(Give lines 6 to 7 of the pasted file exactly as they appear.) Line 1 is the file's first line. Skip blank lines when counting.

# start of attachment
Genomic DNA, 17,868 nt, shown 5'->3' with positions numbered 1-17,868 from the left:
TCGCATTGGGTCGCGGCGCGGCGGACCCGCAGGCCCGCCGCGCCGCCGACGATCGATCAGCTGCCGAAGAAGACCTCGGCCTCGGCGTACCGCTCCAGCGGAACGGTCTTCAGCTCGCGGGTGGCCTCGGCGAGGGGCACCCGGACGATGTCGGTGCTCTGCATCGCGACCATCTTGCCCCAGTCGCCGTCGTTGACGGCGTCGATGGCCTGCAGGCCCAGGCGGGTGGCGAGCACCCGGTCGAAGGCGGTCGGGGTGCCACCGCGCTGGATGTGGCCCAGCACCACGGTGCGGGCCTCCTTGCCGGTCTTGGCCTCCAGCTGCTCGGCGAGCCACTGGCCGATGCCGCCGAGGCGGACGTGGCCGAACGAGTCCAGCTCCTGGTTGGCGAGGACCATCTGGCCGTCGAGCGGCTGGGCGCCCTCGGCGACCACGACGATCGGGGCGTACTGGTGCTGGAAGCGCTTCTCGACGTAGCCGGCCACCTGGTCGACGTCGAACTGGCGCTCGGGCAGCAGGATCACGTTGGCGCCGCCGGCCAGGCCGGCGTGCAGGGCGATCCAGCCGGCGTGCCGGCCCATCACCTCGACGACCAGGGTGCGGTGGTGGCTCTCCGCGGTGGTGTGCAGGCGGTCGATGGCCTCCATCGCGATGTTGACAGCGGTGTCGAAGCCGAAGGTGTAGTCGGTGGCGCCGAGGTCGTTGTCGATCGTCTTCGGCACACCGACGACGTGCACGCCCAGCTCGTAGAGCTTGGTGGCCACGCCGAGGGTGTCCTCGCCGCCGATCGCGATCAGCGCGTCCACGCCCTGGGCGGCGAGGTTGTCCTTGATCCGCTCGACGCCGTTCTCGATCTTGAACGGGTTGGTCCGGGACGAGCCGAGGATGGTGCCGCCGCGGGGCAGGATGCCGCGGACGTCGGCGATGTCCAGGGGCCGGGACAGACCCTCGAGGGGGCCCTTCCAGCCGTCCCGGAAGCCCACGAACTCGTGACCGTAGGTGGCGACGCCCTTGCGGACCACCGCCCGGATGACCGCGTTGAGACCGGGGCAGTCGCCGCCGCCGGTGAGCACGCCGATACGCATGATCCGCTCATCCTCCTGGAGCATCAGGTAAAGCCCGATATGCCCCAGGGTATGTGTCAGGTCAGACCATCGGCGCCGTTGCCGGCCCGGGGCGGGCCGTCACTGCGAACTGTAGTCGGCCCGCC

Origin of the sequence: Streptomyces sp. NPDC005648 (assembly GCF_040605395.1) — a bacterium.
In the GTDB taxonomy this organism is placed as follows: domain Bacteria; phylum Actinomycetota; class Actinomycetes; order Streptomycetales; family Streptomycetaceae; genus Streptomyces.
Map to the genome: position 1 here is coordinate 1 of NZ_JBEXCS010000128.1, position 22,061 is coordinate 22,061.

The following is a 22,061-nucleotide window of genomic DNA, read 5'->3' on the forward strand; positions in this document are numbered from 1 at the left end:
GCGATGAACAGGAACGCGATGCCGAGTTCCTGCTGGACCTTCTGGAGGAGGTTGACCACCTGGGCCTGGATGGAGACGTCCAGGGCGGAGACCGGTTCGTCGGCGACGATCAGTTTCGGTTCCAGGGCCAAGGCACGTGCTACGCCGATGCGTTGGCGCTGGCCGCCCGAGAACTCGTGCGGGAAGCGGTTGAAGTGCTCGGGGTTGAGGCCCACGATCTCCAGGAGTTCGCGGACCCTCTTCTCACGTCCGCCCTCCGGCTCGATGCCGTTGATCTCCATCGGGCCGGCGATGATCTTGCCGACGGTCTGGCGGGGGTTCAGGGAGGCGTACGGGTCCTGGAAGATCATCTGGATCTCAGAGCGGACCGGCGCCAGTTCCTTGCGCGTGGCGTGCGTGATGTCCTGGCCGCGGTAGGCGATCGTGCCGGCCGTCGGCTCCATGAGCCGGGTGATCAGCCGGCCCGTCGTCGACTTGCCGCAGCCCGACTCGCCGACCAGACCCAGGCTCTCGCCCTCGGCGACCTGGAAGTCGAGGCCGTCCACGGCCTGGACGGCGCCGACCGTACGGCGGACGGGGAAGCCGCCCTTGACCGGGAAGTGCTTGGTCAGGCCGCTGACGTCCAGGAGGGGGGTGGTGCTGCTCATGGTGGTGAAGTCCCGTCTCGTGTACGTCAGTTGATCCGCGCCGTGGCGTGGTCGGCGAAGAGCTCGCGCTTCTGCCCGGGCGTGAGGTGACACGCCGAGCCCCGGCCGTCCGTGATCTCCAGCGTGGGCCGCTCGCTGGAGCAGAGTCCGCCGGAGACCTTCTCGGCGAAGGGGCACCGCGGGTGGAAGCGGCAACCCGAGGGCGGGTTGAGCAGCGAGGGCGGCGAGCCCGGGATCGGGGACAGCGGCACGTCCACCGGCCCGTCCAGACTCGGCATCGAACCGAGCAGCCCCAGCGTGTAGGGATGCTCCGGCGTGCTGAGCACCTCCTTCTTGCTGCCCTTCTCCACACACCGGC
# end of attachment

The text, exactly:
The following is a 22,061-nucleotide window of genomic DNA, read 5'->3' on the forward strand; positions in this document are numbered from 1 at the left end:
GCGATGAACAGGAACGCGATGCCGAGTTCCTGCTGGACCTTCTGGAGGAGGTTGACCACCTGGGCCTGGATGGAGACGTCCAGGGCGGAGACCGGTTCGTCGGCGACGATCAGTTTCGGTTCCAGGGCCAAGGCACGTGCTACGCCGATGCGTTGGCGCTGGCCGCCCGAGAACTCGTGCGGGAAGCGGTTGAAGTGCTCGGGGTTGAGGCCCACGATCTCCAGGAGTTCGCGGACCCTCTTCTCACGTCCGCCCTCCGGCTCGATGCCGTTGATCTCCATCGGGCCGGCGATGATCTTGCCGACGGTCTGGCGGGGGTTCAGGGAGGCGTACGGGTCCTGGAAGATCATCTGGATCTCAGAGCGGACCGGCGCCAGTTCCTTGCGCGTGGCGTGCGTGATGTCCTGGCCGCGGTAGGCGATCGTGCCGGCCGTCGGCTCCATGAGCCGGGTGATCAGCCGGCCCGTCGTCGACTTGCCGCAGCCCGACTCGCCGACCAGACCCAGGCTCTCGCCCTCGGCGACCTGGAAGTCGAGGCCGTCCACGGCCTGGACGGCGCCGACCGTACGGCGGACGGGGAAGCCGCCCTTGACCGGGAAGTGCTTGGTCAGGCCGCTGACGTCCAGGAGGGGGGTGGTGCTGCTCATGGTGGTGAAGTCCCGTCTCGTGTACGTCAGTTGATCCGCGCCGTGGCGTGGTCGGCGAAGAGCTCGCGCTTCTGCCCGGGCGTGAGGTGACACGCCGAGCCCCGGCCGTCCGTGATCTCCAGCGTGGGCCGCTCGCTGGAGCAGAGTCCGCCGGAGACCTTCTCGGCGAAGGGGCACCGCGGGTGGAAGCGGCAACCCGAGGGCGGGTTGAGCAGCGAGGGCGGCGAGCCCGGGATCGGGGACAGCGGCACGTCCACCGGCCCGTCCAGACTCGGCATCGAACCGAGCAGCCCCAGCGTGTAGGGATGCTCCGGCGTGCTGAGCACCTCCTTCTTGCTGCCCTTCTCCACACACCGGC